Flying-foxes and commercial crops

Flying-foxes can have an impact on commercial fruit growers, especially during prolonged native food shortages.

The best way to protect commercial crops from flying-foxes and other animals is to cover them with full-exclusion netting or throwover netting. Using netting also protects crops from hail damage.

The wrong type of netting can be deadly to wildlife. To avoid wildlife becoming trapped in your nets, wildlife friendly netting is recommended.

  • Never use thin nylon (monofilament) netting material as this can cause serious injuries.
  • Use durable knitted netting that you can't poke your finger through.
  • Use white netting so wildlife can see and avoid it.
  • Never throw netting loosely over trees as this can lead to entanglement, injury or death.
  • Use netting that is stretched taut and held away from the tree, or 2mm woven-mesh box-shaped nets with long skirts that gather around the trunk of the tree. An alternative is to drape shade cloth over fruit.
  • Regularly check that netting is secure, and that no wildlife has been trapped or hurt. 
Technique Method Success/comments
Netting – full-exclusion netting Netting held firmly in place by a rigid structure of poles and tensioned cables over the entire orchard. Very high.

Method is initially expensive to set up and may be damaged by cyclones, high wind and hail.
Netting – tunnel netting and throwover netting Netting that is supported by light frames or draped directly over trees and vines. Nets are reusable and removed after harvest.

See Wildlife Friendly Netting.
Less successful than full-canopy. Often suitable where full-exclusion netting is not, due to ease of set up.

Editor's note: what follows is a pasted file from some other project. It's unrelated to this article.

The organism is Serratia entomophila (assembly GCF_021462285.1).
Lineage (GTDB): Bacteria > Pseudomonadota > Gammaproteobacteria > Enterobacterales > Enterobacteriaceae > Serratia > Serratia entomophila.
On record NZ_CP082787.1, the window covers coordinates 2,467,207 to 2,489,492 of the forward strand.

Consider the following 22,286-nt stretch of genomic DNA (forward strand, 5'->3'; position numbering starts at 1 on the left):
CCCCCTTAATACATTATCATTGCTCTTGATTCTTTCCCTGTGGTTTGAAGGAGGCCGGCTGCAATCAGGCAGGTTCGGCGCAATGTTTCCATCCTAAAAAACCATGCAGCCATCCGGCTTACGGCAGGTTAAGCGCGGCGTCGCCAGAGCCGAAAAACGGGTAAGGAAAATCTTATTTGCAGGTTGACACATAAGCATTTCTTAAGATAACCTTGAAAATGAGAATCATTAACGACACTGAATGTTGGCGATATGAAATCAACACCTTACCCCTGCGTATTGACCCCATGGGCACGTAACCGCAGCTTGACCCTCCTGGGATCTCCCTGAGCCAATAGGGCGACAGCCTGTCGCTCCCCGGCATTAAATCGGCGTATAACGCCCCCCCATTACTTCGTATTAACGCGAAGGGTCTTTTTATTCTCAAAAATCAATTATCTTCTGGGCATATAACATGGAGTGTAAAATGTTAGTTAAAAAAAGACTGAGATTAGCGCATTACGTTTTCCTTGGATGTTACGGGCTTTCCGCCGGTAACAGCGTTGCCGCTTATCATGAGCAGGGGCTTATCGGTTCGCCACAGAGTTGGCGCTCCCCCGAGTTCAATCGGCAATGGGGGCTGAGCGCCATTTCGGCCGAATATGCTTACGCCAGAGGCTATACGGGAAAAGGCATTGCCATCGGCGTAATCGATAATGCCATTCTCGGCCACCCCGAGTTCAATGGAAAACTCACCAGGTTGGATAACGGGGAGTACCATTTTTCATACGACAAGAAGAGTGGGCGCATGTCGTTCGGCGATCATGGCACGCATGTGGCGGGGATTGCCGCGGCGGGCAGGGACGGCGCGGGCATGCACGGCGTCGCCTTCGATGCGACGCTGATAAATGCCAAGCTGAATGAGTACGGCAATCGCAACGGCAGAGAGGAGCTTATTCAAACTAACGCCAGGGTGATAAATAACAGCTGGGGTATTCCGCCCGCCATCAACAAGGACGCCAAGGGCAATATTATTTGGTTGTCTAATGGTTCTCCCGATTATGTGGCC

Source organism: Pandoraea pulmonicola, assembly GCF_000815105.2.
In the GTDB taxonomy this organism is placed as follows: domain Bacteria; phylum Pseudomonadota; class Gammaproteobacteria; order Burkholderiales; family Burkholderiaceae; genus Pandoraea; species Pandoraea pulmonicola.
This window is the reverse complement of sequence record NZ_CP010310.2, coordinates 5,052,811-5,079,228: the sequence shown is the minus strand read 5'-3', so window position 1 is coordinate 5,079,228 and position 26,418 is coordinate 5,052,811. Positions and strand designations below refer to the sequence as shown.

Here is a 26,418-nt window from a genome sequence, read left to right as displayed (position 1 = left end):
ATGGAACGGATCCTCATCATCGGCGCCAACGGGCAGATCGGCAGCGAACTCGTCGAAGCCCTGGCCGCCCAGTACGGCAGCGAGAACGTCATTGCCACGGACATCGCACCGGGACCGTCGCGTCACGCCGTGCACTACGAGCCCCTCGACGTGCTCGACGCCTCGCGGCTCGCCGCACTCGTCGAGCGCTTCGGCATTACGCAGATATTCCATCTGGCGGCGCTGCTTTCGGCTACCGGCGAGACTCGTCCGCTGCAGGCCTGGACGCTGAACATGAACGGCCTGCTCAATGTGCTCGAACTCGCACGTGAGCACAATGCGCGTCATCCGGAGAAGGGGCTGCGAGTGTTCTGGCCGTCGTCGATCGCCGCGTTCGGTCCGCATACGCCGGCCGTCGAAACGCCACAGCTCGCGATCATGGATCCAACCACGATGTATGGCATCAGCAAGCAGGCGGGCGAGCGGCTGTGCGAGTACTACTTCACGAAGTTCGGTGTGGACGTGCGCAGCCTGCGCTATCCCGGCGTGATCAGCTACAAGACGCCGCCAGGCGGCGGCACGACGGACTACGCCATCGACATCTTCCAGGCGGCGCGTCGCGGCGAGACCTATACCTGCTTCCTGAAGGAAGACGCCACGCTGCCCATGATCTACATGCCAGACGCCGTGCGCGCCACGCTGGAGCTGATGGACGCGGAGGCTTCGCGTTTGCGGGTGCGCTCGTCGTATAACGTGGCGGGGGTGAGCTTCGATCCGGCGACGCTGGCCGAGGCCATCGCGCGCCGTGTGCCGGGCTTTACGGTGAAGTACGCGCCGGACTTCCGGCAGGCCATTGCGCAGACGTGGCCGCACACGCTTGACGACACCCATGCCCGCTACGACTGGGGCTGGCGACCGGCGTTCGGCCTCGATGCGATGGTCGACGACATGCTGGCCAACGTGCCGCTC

Flying-foxes can damage fruit touching the net on the outside of the net.

Initial outlay may be less expensive than full-exclusion; however, set-up time must be repeated each year.
Bags Fruit protection bags placed over fruit. Reasonably successful. Has been used on banana crops.

Labour intensive and costly. Not feasible for most commercial farmers.
Sound Replaying recorded sounds, including sudden loud noises, natural predator calls or sonic sounds. Reports of medium success in the short term. However, flying-foxes may become accustomed to the sound if no danger presents.

May be more successful if combined with other methods such as light and radar detection systems (e.g. Phoenix Wailer).

Also more successful if sound, light and scaring options localities are rotated around the property (avoiding deterrent desensitisation).
Lights Flashing strobe lights and bright light grids over orchards; long wavelength lasers. Medium success in the short term. However, flying-foxes can become accustomed to the lights if no danger presents.

May be more successful if combined with other methods.

Also more successful if sound, light and scaring options localities are rotated around the property (avoiding deterrent desensitisation).

Between July 2011 and June 2017, the NSW Government implemented the Flying-fox Netting Subsidy Program to help eligible growers with the cost of installing exclusion netting as an alternative to shooting flying-foxes. The program was funded through the NSW Environmental Trust and is now closed.

The total investment of $7.1 million resulted in more than 686 hectares of fruit crop netted. This has protected crops from the impacts of flying-foxes, as well as birds and hail damage.

The Farm Innovation Fund provides low-cost loans for commercial orchardists to install netting to protect crops from damage.

Since 1 July 2021, the shooting of flying-foxes is not permitted in New South Wales.

An independent Flying-fox licensing review (PDF 2MB) determined that:

  • shooting is ineffective when larger numbers of flying-foxes visit orchards;
  • animal welfare issues that result from shooting flying-foxes are unacceptable ethically and legally; and
  • shooting is a contributing factor to the decline of the grey-headed flying-fox.

From July 2015 to June 2021, the Department of Planning and Environment only issued licences to shoot flying-foxes as a crop protection measure if flying-fox damage to orchards was the result of special circumstances (PDF 42KB). These licences were subject to strict limits.

Annual reports of licences issued